Andy Hague


Cybersecurity: The Value of a Good Teacher

With any major threat, you need to equip yourself with the proper training if you’re going to tackle it effectively. Understanding what you’re up against and how you can avoid unnecessary damage is as important as actually facing the threat itself. As much as he wanted to, Luke didn’t take on Vader until he’d trained with both Obi-Wan and Yoda and even then, he came away with one less appendage than he’d hoped for. It wasn’t until Luke had completed his full training that he was able to win the real battle and there’s a lesson in that.

The need for training and education before taking on any challenge is absolutely key. After all, how can you be expected to manage something if you literally don’t know how to?

Cybersecurity is no different.

Currently, the cybersecurity threat landscape is shifting and evolving at an alarming pace. The hyperconvergence of Industry 4.0 has left many organisations struggling to keep up with the demand for robust security procedures and the cost is already proving to be substantial. The Internet Society’s Online Trust Alliance found that two million cyberattacks in 2018 cost $45 billion, and Cybersecurity Ventures expect the damage of cybercrime to reach $6 trillion annually by 2021.

These figures are alarming, and a common initial reaction is to worry that no matter what we do, it will never be enough. However, another statistic shows that this problem may be easier to fix than it seems. Risk solutions provider Kroll found that only 12% of data breaches in the UK come from malicious attacks, while the other 88% are the result of human error. This statistic alone should be enough to emphasise that, as a society, we need better training to keep ourselves safe online, both at work and at home.

The worst, best practices

Presently, there is simply not enough emphasis on implementing best practices in cybersecurity in a way that reaches the average employee. Verizon’s 2019 Data Breach Investigations Report found that 32% of all data breaches in 2018 were a result of phishing, a LogMeIn survey discovered that 59% of people use the same password for everything, and the Everest group reported that 50% of technology spend is being channelled into Shadow IT without the knowledge of executives or the IT department. All of this can become a serious vulnerability in an organisation, and cybercriminals know this.

However, failure to adhere to best practices doesn’t just apply to staff either. In fact, it’s quite the opposite. While many senior executives see themselves as insulated from cyberattacks due to their position in the organisation, Verizon reports that bosses are 12 times more likely to be the target of social engineering attacks. Remember, information is key, and who is likely to have access to more critical information and systems than a senior executive?

So, while hackers and malicious actors continue to grow in power and capabilities, it’s not our software or hardware that’s letting us down, it’s us.

The best, best practices

It’s fairly evident that further (or at least some) cybersecurity training is needed to restore balance to the force. But what’s the best way to achieve this? Unfortunately, there is no blanket approach to cybersecurity education and not everyone in your organisation represents a priority target or has access to the same systems and information.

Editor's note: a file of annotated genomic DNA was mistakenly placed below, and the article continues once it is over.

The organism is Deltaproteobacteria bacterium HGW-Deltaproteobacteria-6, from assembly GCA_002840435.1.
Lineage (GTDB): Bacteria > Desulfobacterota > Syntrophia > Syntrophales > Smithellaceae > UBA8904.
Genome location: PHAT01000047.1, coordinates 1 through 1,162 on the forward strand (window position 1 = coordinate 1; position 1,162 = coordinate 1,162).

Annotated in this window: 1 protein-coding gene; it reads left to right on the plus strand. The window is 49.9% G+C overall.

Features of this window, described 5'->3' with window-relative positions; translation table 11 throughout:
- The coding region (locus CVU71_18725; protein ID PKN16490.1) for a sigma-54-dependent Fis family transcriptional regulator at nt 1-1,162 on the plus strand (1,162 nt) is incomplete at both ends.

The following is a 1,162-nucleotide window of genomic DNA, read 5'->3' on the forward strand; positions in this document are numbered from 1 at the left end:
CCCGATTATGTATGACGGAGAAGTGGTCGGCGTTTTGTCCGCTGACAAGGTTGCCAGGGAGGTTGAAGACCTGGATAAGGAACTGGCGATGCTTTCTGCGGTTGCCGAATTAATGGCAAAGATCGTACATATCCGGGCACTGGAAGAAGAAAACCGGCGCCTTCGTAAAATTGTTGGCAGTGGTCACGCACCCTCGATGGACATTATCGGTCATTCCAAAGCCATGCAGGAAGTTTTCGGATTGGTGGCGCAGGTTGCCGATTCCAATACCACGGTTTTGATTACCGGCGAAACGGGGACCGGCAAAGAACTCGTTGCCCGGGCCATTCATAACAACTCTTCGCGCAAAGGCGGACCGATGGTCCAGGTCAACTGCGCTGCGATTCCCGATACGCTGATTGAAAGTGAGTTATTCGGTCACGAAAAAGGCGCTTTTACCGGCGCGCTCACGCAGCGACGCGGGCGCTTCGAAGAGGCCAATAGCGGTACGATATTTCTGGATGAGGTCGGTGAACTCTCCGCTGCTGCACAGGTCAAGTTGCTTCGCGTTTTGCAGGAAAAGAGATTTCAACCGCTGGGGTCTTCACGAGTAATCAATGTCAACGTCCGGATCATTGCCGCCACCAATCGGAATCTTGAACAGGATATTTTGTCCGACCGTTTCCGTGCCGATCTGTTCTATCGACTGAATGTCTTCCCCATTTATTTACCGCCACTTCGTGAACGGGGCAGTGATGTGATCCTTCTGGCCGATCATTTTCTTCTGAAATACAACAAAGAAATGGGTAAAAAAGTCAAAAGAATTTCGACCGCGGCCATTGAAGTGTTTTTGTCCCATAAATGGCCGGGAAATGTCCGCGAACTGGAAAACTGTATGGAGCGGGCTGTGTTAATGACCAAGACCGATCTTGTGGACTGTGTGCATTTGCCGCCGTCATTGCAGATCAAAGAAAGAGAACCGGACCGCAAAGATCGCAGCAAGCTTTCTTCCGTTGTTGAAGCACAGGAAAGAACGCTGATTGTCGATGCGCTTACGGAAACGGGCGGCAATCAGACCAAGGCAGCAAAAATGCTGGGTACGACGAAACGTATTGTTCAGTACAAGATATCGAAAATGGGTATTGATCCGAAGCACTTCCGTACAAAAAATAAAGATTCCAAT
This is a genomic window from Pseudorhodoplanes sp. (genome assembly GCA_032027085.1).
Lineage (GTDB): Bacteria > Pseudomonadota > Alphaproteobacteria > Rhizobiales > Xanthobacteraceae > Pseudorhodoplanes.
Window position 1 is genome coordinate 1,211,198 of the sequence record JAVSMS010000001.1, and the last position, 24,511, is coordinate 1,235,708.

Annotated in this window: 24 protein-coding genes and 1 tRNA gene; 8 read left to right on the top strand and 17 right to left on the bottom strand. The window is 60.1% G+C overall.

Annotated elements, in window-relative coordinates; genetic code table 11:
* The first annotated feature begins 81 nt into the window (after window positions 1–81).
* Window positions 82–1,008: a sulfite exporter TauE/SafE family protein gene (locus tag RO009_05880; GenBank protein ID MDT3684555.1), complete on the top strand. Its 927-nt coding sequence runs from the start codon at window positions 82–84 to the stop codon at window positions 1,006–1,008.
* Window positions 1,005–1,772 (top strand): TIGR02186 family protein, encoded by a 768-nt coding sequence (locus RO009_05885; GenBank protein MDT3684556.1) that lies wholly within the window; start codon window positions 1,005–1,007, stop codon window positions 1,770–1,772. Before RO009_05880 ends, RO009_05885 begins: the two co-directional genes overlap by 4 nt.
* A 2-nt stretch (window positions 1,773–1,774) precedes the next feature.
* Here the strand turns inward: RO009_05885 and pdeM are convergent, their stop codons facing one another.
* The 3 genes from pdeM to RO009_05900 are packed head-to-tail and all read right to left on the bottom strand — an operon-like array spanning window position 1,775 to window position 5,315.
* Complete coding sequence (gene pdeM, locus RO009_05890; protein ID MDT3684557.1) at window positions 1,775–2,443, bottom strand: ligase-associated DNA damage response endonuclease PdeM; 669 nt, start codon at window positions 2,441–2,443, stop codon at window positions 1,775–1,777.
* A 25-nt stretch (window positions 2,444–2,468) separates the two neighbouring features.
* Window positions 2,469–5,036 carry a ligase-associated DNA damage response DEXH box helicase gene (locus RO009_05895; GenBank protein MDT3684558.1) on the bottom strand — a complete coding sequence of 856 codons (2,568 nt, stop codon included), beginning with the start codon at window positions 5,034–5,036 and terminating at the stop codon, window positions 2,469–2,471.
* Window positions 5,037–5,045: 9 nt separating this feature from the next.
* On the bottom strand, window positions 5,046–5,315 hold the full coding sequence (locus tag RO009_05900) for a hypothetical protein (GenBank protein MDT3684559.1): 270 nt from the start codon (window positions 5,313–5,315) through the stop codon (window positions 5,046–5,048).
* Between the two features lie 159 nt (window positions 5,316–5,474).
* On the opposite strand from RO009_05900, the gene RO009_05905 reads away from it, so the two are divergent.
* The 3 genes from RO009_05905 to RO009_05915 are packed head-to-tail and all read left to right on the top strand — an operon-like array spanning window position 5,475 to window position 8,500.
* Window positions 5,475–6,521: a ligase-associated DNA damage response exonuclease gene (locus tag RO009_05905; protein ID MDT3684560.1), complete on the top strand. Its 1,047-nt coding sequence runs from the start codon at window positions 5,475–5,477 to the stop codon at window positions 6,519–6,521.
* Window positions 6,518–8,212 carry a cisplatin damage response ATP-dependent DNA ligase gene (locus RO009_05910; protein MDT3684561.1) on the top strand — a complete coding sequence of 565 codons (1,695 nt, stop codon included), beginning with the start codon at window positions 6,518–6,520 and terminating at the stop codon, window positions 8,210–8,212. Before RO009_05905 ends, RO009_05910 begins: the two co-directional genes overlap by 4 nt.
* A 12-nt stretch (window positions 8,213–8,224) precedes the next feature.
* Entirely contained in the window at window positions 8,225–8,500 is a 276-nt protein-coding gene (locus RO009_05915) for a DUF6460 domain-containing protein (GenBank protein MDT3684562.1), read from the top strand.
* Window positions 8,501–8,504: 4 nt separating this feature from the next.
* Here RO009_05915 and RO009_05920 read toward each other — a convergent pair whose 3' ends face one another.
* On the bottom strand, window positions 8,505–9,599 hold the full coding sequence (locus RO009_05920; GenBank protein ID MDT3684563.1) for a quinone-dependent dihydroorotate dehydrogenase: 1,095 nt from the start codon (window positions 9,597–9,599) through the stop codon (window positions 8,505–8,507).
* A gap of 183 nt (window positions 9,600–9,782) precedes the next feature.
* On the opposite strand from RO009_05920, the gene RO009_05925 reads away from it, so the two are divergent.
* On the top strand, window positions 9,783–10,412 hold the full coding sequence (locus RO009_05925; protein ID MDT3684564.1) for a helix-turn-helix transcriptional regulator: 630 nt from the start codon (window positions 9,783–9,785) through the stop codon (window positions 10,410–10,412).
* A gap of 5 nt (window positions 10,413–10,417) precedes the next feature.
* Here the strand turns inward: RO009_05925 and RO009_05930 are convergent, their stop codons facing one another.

Instead, begin with the basics, what does everyone need to know that could improve the security of your organisation? At the very least, you should start with commonly accepted cybersecurity best practices, including good password discipline, how to recognise phishing emails, and why multi-factor authentication is important. It’s important not to just focus on the ‘hows’ and ‘whats’ either. Be sure to explain the ‘whys’ so that staff fully understand the importance of these best practices and are motivated to follow them.

For many employees a job is just a job, they don’t want to feel as though they’re being asked to do anything extra. But in making this a part of company culture and teaching them that this ultimately makes it easier to do their work, they may be more inclined to take the advice on board.

Crucially, cybersecurity best practices and education should be a ‘lead by example’ endeavour. The board should take an active interest in cybersecurity and in ensuring that policies are adhered to throughout the rest of the organisation. From the top down, all it takes is one person to open a phishing email and everyone could be in danger, so this is a collective responsibility issue and senior executives need to play their part too.

Advice is your strongest weapon

Education around cybersecurity is the cornerstone of any strong defence, and has the potential to reduce the biggest causes of security incidents in business: human error. But don’t get complacent, education isn’t everything and there is still plenty to consider when reviewing your security. New developments such as cloud infrastructure and remote working are becoming more ubiquitous and each come with challenges of their own that will need to be addressed in time.

For now, the simplest and most effective method to give your organisation the edge over cyberthreats is to ensure that everyone understands the risks and what actions they need to take in order to mitigate them. While this doesn’t solve the problem of hackers and malicious actors altogether, it’s a vital (and relatively easy) step to close obvious gaps in your cybersecurity. These simple changes could prevent your organisation from becoming yet another damning statistic.

For an in-depth look at what you can do to ensure your business is secure in the face of the growing cyberthreat, be sure to read our whitepaper ‘Secure by Design: A Roadmap to Cybersecurity Success’.

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